Remote sensing has made huge breakthroughs in recent years in providing global maps of land cover and land use. A typical example is Dynamic World Map, a near-real time land cover dataset released in 2022 (see image below). It provides 9 primary classifications of land cover, including water, trees, crops, etc. However, pixel values alone cannot reveal what is going on under the canopy? If a water pump is working? Or what are the incomes generated by fields? To answer such questions, we need to map the Earth from the ground up.
Dynamic World Map is powered by Google Earth Engine to process petabytes of Earth observation data. There is always more and more data and more and more computational power. It is well known that data science can help tech companies grow and improve. However, how can data science be used to solve socio-environmental pressing issues?
In the last ten years, the UCL ExCiteS team has adapted and co-designed data collection tools for people with limited resources and low technical literacy. These tools are used by farmers, agro-pastoralists, fishermen, or indigenous people in 21 case studies in 12 countries in the Global South. In each place, they share their knowledge of land use and land cover and provide high frequency ground-truth data for numerous secondary classifications. Thus, we can tell where the elephants are in the rainforests (see image below), but also if a water pond is for animal or agriculture in drylands (see image below), or how much money a field is making for its farmer in arable lands. The good news is that if it can happen in these critical environments, where there is little or no electricity or network, it can happen anywhere.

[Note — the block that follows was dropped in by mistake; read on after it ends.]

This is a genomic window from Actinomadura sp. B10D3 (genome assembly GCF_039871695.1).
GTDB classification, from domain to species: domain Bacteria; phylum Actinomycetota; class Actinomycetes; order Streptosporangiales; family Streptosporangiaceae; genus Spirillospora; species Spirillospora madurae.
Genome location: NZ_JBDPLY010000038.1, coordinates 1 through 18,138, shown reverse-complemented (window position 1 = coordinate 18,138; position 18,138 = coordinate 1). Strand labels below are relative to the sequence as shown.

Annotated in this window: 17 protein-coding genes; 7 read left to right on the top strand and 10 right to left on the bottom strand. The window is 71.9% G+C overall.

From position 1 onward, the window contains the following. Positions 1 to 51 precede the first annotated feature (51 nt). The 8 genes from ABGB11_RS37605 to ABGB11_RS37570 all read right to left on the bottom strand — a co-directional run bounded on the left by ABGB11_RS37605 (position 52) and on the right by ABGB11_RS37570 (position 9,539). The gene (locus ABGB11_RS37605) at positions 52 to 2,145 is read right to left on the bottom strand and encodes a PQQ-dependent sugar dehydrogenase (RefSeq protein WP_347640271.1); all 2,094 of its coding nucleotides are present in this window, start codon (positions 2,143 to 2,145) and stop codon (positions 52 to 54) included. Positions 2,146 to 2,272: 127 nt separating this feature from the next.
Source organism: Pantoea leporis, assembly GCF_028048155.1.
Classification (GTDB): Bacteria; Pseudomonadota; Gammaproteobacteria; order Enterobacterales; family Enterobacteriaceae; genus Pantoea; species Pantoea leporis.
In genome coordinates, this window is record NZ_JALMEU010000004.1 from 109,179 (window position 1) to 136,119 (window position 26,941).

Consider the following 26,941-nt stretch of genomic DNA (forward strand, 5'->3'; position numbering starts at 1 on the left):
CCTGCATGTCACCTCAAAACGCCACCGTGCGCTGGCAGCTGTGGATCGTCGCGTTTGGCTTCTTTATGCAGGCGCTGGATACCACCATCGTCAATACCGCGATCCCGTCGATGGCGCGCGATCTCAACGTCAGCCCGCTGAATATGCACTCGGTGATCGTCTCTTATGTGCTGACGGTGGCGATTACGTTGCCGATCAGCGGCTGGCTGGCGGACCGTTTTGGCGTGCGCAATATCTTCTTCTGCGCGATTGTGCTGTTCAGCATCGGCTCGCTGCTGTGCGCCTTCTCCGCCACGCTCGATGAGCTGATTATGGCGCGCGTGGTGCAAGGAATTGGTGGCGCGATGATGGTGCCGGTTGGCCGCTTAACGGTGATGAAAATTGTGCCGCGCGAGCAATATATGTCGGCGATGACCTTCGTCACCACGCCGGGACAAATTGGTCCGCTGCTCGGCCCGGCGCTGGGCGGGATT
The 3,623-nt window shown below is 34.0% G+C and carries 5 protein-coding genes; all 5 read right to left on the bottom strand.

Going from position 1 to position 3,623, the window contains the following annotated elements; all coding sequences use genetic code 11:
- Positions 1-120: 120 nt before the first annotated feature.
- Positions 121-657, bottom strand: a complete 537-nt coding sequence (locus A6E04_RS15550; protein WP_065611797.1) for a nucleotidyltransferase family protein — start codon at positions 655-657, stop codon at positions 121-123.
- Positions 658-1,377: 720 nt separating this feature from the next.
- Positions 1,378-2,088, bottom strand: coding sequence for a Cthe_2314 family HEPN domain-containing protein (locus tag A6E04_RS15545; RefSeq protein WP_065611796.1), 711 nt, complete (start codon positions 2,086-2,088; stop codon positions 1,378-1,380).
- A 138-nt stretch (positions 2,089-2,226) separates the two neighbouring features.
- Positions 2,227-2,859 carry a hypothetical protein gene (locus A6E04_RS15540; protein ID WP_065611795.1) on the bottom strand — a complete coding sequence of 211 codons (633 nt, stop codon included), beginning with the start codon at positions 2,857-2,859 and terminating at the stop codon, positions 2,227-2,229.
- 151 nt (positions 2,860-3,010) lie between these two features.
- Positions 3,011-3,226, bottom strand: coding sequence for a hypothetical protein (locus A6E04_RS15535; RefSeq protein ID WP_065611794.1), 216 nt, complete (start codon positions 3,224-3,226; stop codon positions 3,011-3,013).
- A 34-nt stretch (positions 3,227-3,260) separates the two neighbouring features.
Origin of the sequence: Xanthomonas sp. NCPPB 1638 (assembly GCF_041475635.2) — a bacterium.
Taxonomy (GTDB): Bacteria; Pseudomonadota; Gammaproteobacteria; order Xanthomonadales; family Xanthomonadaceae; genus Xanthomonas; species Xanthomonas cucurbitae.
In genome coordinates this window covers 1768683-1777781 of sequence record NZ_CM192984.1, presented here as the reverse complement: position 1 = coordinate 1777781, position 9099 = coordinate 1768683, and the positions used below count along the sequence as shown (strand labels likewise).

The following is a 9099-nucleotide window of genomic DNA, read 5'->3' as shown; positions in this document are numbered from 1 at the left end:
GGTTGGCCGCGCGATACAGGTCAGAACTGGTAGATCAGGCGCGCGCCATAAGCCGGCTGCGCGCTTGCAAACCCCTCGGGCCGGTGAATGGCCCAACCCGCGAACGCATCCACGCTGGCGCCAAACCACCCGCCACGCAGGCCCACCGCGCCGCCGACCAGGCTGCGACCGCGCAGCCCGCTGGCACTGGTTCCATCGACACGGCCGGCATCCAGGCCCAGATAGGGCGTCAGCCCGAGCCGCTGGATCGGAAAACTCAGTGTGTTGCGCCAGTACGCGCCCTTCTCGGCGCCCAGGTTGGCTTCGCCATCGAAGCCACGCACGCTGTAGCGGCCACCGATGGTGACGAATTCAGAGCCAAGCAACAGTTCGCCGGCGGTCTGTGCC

Combining mapping from space and its primary classifications with mapping from the ground up and its (potentially infinite) secondary classifications has the potential to revolutionise the decision-making of governments, UN agencies, businesses, scientists and activists by generating maps with practical value to act on in the sectors of agriculture, conservation, crisis and natural disasters, supply chains, forestry, insurance, landscape restoration, science, and water.
Our vision is that climate change is starting and will increase. It becomes vital to reinforce our collective capacity to adapt to change. We believe that creating intelligent maps is one of the most effective ways to achieve this goal, as intelligent maps enable us to see the change and therefore to make better decisions. More importantly, by building these intelligent maps, we will develop the qualities of cooperation between the global north and the global south that are needed to save us all from climate change.
Acknowledgements: Thank you to the Geo for Good community. This project has received funding from the European Research Council (ERC) under the European Union’s Horizon 2020 research and innovation programme (Grant agreement No. 694767 and ERC-2015-AdG).